Sending the notes to our friends was easy because our friends understand my peculiarities and personality. Most of them saw the invite and the note and were like, “Yeah. This has Moni written all over it. Nela is too nice for this! Haha, cool, got it. We’re used to this 😂 🤣 ”. Get you some cool-ass, supportive-ass friends!
(Yumi with the final guest list and 'Eli)
(Yumi and Sami, co-owner of Katea an hour before the ceremony discussing the final touches)
One day before our wedding, we had already finalised our guest list and sent it to Katea. We explained to Sami and Sheila that the guests need to show their invitation card before entry, but if they forgot their cards, their name must be on the list we provided.
“And if someone shows up and their name isn’t on the list?”
“We’ll leave that to you.”.
On the day, the Katea team followed as we asked to a T! Their security team checked in the guests smoothly, and my sister also helped to verify guests and check off our side of the family. She was initially very nervous at the thought of someone showing up uninvited and that she’d have to ask them to leave. I asked her “Would you rather deal with one moment of their anger, or a lifetime of mine?”. Yes, that was Bridezilla of me, but lucky for us, no surprise people popped up. 😂 🤣
Jokes aside, I'm really appreciative of all the people who helped make our wedding as we envisioned it, especially our vendors and close family and friends (MVP a Yumi 😂 🤣 )
Remember: It's YOUR special day. Don't let other people stress you out!
I suppose another important point to remember throughout the planning process is don't doubt the decisions you make with how you want things to be.
I can't emphasise it enough: It's YOU AND YOUR PARTNER'S special day. It should be HOW YOU BOTH WANT IT, and not how your family and every other Tom, Dick and Harry wants it!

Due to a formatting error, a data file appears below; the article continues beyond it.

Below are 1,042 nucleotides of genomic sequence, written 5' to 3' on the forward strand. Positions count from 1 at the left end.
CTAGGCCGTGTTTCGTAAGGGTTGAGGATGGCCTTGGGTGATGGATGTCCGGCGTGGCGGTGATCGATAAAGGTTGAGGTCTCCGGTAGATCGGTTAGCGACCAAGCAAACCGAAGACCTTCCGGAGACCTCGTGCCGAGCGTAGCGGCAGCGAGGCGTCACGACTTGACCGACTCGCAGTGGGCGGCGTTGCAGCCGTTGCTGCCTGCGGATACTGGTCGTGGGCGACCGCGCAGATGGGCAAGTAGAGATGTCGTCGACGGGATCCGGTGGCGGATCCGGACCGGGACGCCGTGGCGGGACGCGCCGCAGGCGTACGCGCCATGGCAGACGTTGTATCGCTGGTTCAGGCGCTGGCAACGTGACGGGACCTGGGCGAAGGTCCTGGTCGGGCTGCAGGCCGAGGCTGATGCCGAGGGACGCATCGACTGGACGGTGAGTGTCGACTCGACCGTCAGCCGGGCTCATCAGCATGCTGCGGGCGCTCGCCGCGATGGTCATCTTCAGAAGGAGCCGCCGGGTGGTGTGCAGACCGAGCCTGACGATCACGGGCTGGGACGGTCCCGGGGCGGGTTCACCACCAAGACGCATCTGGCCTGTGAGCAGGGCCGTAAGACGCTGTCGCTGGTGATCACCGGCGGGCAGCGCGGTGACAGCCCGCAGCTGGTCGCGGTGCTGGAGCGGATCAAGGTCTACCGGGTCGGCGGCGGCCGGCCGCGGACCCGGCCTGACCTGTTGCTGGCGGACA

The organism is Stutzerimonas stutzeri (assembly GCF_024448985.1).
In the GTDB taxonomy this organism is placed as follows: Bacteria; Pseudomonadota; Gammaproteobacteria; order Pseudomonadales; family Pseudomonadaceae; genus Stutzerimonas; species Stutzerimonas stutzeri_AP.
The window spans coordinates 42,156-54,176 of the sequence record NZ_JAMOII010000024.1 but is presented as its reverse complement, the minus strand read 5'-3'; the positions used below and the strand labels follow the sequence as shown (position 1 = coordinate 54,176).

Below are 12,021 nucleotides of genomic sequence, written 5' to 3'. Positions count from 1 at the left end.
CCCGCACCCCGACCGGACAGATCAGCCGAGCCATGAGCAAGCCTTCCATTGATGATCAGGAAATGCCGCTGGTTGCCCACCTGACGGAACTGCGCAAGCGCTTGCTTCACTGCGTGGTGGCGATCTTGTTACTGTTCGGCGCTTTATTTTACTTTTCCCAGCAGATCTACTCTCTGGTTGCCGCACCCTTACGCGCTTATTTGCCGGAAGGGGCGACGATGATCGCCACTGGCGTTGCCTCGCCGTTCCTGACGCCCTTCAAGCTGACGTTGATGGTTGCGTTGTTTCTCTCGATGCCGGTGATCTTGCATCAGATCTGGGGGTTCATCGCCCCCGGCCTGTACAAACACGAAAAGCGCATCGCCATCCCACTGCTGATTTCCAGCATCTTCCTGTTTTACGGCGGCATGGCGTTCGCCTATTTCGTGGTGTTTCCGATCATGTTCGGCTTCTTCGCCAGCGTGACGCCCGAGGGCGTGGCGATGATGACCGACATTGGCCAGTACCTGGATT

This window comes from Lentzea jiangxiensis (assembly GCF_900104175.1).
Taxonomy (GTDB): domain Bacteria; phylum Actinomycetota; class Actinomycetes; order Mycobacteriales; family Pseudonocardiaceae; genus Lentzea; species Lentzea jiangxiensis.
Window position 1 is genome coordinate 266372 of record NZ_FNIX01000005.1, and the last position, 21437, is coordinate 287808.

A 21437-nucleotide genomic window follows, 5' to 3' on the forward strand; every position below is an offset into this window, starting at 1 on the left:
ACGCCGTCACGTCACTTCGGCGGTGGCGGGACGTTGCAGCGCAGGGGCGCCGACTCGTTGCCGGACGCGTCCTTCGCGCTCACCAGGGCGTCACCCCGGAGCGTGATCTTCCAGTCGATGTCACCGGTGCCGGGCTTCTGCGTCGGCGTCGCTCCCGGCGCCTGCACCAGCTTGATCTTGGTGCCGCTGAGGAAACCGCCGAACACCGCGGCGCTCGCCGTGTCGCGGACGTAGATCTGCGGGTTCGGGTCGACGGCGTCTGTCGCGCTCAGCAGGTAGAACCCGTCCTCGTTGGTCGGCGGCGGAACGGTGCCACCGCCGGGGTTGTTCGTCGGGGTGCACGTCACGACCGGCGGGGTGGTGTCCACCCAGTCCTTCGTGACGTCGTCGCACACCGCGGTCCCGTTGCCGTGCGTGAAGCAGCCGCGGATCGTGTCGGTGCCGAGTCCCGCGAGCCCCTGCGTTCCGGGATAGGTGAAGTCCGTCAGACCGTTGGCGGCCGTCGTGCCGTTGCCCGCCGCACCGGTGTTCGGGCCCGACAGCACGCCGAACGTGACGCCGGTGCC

Additional 2 cents:
In retrospect, perhaps we were able to pull off our wedding how we wanted because:
I'm hafe-kasi, and my partner's family understood we won't do everything in a Tongan way. Maybe if my Tongan dad was still alive, we would have more Tongan elements in our wedding. Hei'ilo 🤷
Nela and I are stubborn and we're a solid team. We basically discussed between just us two and reached a mutual agreement. We then set our plan, set our budget, set our timeline, set our guestlist and it became "Our way or the highway!", especially when our families wanted to change this and that and add more people😅 😂
We treated our wedding as our first big project together, and we both wanted it to go well. After all "Start strong, stay strong, and finish strong by always remembering why you're doing it in the first place. -Ralph Marston"
I know traditional Tongan weddings can be difficult, and they can be overwhelming. It involves a lot of people, and it's usually seen as the union of two families, not just two individuals. Sometimes there can be a "fakahaa koloa" or showing off wealth between families. Sometimes people want big weddings to include all their kainga as part of tauhi vaha'aa and keeping/strengthening relationships and familial ties. I get that.
However, as mentioned in Part 1, the bigger the wedding, the more it would cost. We both didn't like the idea of taking out a big loan to celebrate just one day or having our families foot the bill. Weddings should be fun, and families and the couple shouldn't be breaking their backs and banks over one. (If you have a super-rich and supportive family to sponsor your massive wedding, then good for you!). I repeat, Weddings should be fun! You (and your partner and families) shouldn't be mentally, emotionally, physically and financially drained after your wedding!
At the end of the day, it's really your choice. Our Micro-wedding worked out for us. We had a great time, we didn't have any financial worries afterwards and we look back with joy at how well our wedding went. Of course, there were people who were hurt that they weren't invited to our micro-wedding, but they'll get over it one day.
Whatever you choose, you can't please everybody, so make sure that at least, your choice pleases YOU.
If there's something that you're curious about that I didn't mention, leave a comment or message and I can get back to you. I don't know if I should do Part 3 about the honeymoon planning, coz Nela was in charge of that. lol. DM me if you're interested.
'Ofa pe na'e 'aonga eni ki he kau teu mali, pea mo e kau fie mali. lol
Until next time. 'Ofa atu.